Broad majorities of Americans oppose key provisions of a restrictive Texas abortion law, and a majority disagrees with the recent U.S. Supreme Court decision that allowed the law, which effectively bans abortions after six weeks, to go into effect, a new poll finds.

The new law takes a novel approach, relying on private citizens to sue people who help women get forbidden abortions, effectively eliminating the guarantee in Roe v. Wade and subsequent Supreme Court decisions that women have a right to end their pregnancies before viability, and that states may not impose undue burdens on that decision.

In the Monmouth University Poll, 70 percent of Americans say they disapprove of allowing private citizens to use lawsuits to enforce the law rather than having government prosecutors handle cases.

Meanwhile, 81 percent say they disapprove of giving $10,000 to private citizens who successfully file suits against those who perform or assist a woman with getting an abortion.

The poll also finds that 54 percent of Americans say they disagree with the Supreme Court’s decision to let the law stand while the legal battle over it continues.

The court’s five most consistent conservatives – Justices Clarence Thomas and Samuel A. Alito Jr., plus President Donald Trump’s nominees to the court, Neil M. Gorsuch, Brett M. Kavanaugh and Amy Coney Barrett – said in a ruling earlier this month that they would let the law take effect. Chief Justice John G. Roberts Jr. joined the court’s three liberals to say he would have kept the law from being implemented while its legality was weighed in court.

“The American public is largely pro-choice, although many would accept some limitations on abortion access. This Texas law goes way too far for most people,” Patrick Murray, director of the Monmouth University Polling Institute, said in a statement. “The ‘bounty’ aspect in particular seems objectionable.”

The poll finds that 62 percent of Americans say abortion should either be always legal or legal with some limitations. Another 24 percent of respondents say it should be illegal except for rape, incest or to save the mother’s life, and 11 percent say it should always be illegal. Those numbers are largely unchanged from a Monmouth poll two years ago.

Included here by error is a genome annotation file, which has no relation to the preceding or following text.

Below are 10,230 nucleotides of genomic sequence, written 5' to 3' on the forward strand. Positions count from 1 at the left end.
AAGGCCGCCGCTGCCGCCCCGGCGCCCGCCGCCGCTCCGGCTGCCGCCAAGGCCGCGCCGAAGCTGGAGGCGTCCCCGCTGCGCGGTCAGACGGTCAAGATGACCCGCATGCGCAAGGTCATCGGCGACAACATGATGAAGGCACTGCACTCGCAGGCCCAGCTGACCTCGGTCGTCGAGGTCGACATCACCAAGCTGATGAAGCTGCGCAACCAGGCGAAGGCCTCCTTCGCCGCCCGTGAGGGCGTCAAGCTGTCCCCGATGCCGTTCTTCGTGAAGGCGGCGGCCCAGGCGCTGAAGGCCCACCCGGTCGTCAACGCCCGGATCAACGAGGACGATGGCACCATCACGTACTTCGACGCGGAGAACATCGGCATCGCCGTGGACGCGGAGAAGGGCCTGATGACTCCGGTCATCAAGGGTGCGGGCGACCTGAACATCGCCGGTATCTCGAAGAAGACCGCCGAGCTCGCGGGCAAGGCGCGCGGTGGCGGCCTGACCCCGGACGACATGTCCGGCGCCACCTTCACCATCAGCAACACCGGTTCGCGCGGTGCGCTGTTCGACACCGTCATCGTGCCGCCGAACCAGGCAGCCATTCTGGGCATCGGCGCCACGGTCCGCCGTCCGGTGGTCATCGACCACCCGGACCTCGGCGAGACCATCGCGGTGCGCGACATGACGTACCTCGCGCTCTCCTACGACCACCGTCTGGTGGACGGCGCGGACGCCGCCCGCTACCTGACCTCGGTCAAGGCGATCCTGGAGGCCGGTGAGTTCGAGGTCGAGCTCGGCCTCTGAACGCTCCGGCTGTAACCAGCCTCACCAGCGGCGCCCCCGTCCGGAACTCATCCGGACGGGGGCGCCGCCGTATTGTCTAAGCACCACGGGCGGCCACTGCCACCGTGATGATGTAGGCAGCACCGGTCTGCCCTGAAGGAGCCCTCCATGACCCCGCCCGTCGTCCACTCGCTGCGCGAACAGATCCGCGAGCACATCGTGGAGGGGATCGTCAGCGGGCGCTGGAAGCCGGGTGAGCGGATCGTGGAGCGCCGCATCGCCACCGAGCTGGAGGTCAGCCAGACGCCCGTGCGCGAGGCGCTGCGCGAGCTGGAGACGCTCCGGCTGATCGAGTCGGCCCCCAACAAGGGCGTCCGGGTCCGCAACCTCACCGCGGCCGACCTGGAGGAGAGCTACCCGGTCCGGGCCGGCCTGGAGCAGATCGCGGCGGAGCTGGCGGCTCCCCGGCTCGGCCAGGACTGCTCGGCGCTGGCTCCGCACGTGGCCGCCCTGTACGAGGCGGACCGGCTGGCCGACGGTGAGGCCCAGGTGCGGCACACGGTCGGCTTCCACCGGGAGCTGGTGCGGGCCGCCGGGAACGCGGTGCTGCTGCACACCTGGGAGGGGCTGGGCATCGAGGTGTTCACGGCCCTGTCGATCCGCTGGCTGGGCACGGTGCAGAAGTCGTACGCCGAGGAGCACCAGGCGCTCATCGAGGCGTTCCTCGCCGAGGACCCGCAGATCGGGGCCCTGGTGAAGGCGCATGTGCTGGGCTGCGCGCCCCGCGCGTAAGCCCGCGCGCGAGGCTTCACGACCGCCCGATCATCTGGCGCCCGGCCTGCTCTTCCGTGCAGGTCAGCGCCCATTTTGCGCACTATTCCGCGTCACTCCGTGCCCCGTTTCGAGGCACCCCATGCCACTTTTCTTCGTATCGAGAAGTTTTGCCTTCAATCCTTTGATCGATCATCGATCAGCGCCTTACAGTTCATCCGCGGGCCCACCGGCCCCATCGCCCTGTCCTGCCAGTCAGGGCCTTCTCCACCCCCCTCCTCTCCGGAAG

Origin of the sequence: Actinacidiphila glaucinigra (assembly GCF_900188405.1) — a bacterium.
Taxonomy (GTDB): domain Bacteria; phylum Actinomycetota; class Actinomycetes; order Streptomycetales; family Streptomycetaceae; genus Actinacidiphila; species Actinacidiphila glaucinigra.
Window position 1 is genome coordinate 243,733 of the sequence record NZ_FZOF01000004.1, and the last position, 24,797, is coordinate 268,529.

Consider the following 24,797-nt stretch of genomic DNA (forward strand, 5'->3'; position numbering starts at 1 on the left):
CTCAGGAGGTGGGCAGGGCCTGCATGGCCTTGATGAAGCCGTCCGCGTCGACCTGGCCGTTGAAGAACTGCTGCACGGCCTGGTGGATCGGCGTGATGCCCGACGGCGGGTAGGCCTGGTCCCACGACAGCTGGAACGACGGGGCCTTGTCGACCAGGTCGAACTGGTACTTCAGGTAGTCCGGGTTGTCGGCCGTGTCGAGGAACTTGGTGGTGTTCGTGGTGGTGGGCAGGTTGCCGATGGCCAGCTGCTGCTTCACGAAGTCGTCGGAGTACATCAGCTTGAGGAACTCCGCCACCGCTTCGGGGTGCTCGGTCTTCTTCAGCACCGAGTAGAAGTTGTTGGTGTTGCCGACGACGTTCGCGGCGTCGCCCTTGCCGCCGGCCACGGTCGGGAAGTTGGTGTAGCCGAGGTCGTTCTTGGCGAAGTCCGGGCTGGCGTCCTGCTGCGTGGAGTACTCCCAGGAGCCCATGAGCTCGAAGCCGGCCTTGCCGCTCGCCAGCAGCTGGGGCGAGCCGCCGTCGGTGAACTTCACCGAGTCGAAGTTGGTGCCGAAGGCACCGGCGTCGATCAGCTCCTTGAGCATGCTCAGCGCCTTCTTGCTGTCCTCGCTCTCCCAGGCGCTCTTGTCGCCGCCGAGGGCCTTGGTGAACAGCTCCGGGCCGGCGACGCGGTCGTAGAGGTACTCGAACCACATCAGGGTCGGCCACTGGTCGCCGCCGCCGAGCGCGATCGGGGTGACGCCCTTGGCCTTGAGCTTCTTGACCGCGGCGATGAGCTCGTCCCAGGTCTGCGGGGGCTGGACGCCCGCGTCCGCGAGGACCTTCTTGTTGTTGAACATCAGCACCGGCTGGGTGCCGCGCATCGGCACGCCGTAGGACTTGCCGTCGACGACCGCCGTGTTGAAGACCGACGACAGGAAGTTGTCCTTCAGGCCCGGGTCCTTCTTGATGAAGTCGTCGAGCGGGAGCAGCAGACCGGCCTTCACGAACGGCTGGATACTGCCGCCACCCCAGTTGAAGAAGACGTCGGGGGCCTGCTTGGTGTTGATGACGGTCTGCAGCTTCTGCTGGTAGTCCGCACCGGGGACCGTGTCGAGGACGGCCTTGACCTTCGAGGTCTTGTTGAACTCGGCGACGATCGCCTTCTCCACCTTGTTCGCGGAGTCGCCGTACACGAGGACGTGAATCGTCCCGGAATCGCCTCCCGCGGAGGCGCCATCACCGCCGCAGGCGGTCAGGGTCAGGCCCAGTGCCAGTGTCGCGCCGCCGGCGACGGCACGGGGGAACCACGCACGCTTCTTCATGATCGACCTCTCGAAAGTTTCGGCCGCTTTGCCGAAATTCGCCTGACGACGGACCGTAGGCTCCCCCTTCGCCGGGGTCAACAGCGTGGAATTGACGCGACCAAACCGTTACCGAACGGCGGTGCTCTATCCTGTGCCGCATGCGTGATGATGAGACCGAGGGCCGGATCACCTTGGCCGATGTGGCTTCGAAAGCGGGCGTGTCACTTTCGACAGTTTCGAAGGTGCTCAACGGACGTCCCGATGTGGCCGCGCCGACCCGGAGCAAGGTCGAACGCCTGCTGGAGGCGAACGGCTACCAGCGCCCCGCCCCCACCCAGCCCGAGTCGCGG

In the wake of the enactment of the Texas law, the Democratic-led U.S. House is poised to vote as early as this week on codifying Roe v. Wade. The measure is not expected to advance in the evenly divided Senate.

American’s views on whether the Supreme Court should have allowed the Texas law to go into effect break largely along partisan lines. Most Democrats (73 percent) disagree with the decision while most Republicans (62 percent) agree.

When asked about two key provisions of the Texas law, the vast majority of Democrats and independents voice opposition. Republicans are split on having private citizens enforce the law (46 percent approves and 41 percent disapproves), while most Republicans (67 percent) take a negative view of the $10,000 payment provision.

The Monmouth University poll also finds that the public’s view of the Supreme Court has dimmed during the past five years, a period that coincides with highly partisan Senate battles over three of Trump’s nominees.

In the new poll, 42 percent of Americans say they approve of the job the court is doing while 45 percent disapprove. In 2016, 49 percent approved while 33 percent disapproved.

The decline has largely been driven by the views of Democrats, whose approval has dropped over the five years from 65 percent to 33 percent. During the same period, the approval rating from Republicans has climbed, from 36 percent to 52 percent.

The poll also finds little support for expanding the number of justices on the court, an idea advanced by liberals seeking to counter the conservative direction it took during the Trump years. Thirty-six percent of Americans say they support the idea, while 58 percent say they oppose it, according to the poll.

The Monmouth University poll of 802 adults was conducted by phone from Sept. 9 to Sept. 13. It has a margin of error of plus or minus 3.5 percentage points.

 

The Washington Post’s Robert Barnes contributed to this report. 


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